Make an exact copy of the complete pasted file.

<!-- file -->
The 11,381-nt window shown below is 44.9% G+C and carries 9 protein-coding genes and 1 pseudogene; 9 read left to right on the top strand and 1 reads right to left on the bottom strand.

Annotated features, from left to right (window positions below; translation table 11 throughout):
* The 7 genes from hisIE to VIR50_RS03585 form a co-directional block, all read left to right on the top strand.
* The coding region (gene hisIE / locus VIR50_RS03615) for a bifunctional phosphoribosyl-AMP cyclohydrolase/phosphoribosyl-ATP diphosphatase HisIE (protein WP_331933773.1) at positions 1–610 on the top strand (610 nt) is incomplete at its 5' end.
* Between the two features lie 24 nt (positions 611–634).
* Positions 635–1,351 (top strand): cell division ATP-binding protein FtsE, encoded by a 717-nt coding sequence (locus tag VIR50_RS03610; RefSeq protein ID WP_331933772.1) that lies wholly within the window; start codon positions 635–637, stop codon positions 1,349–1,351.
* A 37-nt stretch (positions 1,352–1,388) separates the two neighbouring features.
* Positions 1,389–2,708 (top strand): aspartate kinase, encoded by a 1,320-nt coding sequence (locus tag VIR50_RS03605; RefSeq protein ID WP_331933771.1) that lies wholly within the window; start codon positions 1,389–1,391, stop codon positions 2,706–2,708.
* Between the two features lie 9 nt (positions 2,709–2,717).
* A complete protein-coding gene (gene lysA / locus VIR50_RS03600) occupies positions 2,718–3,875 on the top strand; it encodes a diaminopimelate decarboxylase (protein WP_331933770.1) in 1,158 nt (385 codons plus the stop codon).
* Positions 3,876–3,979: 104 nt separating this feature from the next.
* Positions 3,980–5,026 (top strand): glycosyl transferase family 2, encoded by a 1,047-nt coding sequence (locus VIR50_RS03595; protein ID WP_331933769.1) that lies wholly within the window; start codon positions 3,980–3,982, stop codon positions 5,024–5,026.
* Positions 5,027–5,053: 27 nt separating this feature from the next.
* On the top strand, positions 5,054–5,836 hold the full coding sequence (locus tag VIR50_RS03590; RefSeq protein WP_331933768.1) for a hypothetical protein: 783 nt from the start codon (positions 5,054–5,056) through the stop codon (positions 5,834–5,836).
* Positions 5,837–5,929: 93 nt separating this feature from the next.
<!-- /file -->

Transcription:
The 11,381-nt window shown below is 44.9% G+C and carries 9 protein-coding genes and 1 pseudogene; 9 read left to right on the top strand and 1 reads right to left on the bottom strand.

Annotated features, from left to right (window positions below; translation table 11 throughout):
* The 7 genes from hisIE to VIR50_RS03585 form a co-directional block, all read left to right on the top strand.
* The coding region (gene hisIE / locus VIR50_RS03615) for a bifunctional phosphoribosyl-AMP cyclohydrolase/phosphoribosyl-ATP diphosphatase HisIE (protein WP_331933773.1) at positions 1–610 on the top strand (610 nt) is incomplete at its 5' end.
* Between the two features lie 24 nt (positions 611–634).
* Positions 635–1,351 (top strand): cell division ATP-binding protein FtsE, encoded by a 717-nt coding sequence (locus tag VIR50_RS03610; RefSeq protein ID WP_331933772.1) that lies wholly within the window; start codon positions 635–637, stop codon positions 1,349–1,351.
* A 37-nt stretch (positions 1,352–1,388) separates the two neighbouring features.
* Positions 1,389–2,708 (top strand): aspartate kinase, encoded by a 1,320-nt coding sequence (locus tag VIR50_RS03605; RefSeq protein ID WP_331933771.1) that lies wholly within the window; start codon positions 1,389–1,391, stop codon positions 2,706–2,708.
* Between the two features lie 9 nt (positions 2,709–2,717).
* A complete protein-coding gene (gene lysA / locus VIR50_RS03600) occupies positions 2,718–3,875 on the top strand; it encodes a diaminopimelate decarboxylase (protein WP_331933770.1) in 1,158 nt (385 codons plus the stop codon).
* Positions 3,876–3,979: 104 nt separating this feature from the next.
* Positions 3,980–5,026 (top strand): glycosyl transferase family 2, encoded by a 1,047-nt coding sequence (locus VIR50_RS03595; protein ID WP_331933769.1) that lies wholly within the window; start codon positions 3,980–3,982, stop codon positions 5,024–5,026.
* Positions 5,027–5,053: 27 nt separating this feature from the next.
* On the top strand, positions 5,054–5,836 hold the full coding sequence (locus tag VIR50_RS03590; RefSeq protein WP_331933768.1) for a hypothetical protein: 783 nt from the start codon (positions 5,054–5,056) through the stop codon (positions 5,834–5,836).
* Positions 5,837–5,929: 93 nt separating this feature from the next.